“New York’s no-surcharge law deliberately keeps consumers in the dark about important pricing information, and does so for reasons unrelated to protecting those consumers from false advertising or other harm,” explains the brief, arguing that New York is barring retailers from “disclosing that they have added an extra cost to the price of goods or services to cover the fees on credit-card transactions.”

Likewise, the National Association of Consumer Advocates see credit card surcharges as a “valuable tool” to educate shoppers on the fact that businesses have to pay these “swipe fees” — the cost paid to banks and payment-processing networks for each card purchase — and that shopping with plastic does put a burden on merchants.

“It is estimated that merchants incur upwards of $50 billion of swipe fees per year,” writes NACA [PDF]. “Merchants have no choice but to pass on these credit card costs to consumers in the form of higher retail prices… The main reason that there is not more awareness and outcry about this issue is that swipe fees are hidden from consumers.”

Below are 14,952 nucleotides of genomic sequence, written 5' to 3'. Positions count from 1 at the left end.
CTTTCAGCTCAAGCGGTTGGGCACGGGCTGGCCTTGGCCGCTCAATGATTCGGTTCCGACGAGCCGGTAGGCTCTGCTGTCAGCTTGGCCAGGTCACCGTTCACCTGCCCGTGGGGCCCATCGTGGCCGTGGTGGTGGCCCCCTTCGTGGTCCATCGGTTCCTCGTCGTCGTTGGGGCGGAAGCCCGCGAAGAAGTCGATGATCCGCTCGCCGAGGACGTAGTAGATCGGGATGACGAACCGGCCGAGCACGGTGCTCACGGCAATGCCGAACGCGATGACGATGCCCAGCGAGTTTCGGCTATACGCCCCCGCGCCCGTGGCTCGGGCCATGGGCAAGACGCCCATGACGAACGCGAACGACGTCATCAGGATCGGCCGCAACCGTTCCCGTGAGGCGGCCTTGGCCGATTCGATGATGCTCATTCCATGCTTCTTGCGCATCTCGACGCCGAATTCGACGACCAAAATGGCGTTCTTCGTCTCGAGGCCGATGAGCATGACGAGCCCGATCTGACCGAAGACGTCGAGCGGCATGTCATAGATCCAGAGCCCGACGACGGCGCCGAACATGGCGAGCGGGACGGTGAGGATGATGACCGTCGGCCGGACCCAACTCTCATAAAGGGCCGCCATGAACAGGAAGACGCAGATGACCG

Meanwhile, a separate group of consumer advocates — including Public Citizen, the National Consumer Law Center, and our colleagues at Consumers Union — argue [PDF] that if the court rules that the New York surcharge law is unconstitutional, it could set a dangerous precedent for other important regulations.

They contend that the argument that New York’s surcharge prohibition is a regulation on speech “erases the line between protected speech and commercial conduct, and would advance the creep of First Amendment analysis into the sphere of economic regulatory activity that is properly subject to only the most deferential judicial review.”

If you accept the merchants’ argument, say these advocates, any attempt restrict commercial communications could be subject to strict First Amendment scrutiny, contrary to decades of previous SCOTUS rulings holding that commercial speech has only limited protection from government regulation.

Justices Divided

The two sides finally got their chance to go before the eight sitting SCOTUS justices today, where the divisive nature of this debate is making it difficult to predict how the court will ultimately rule.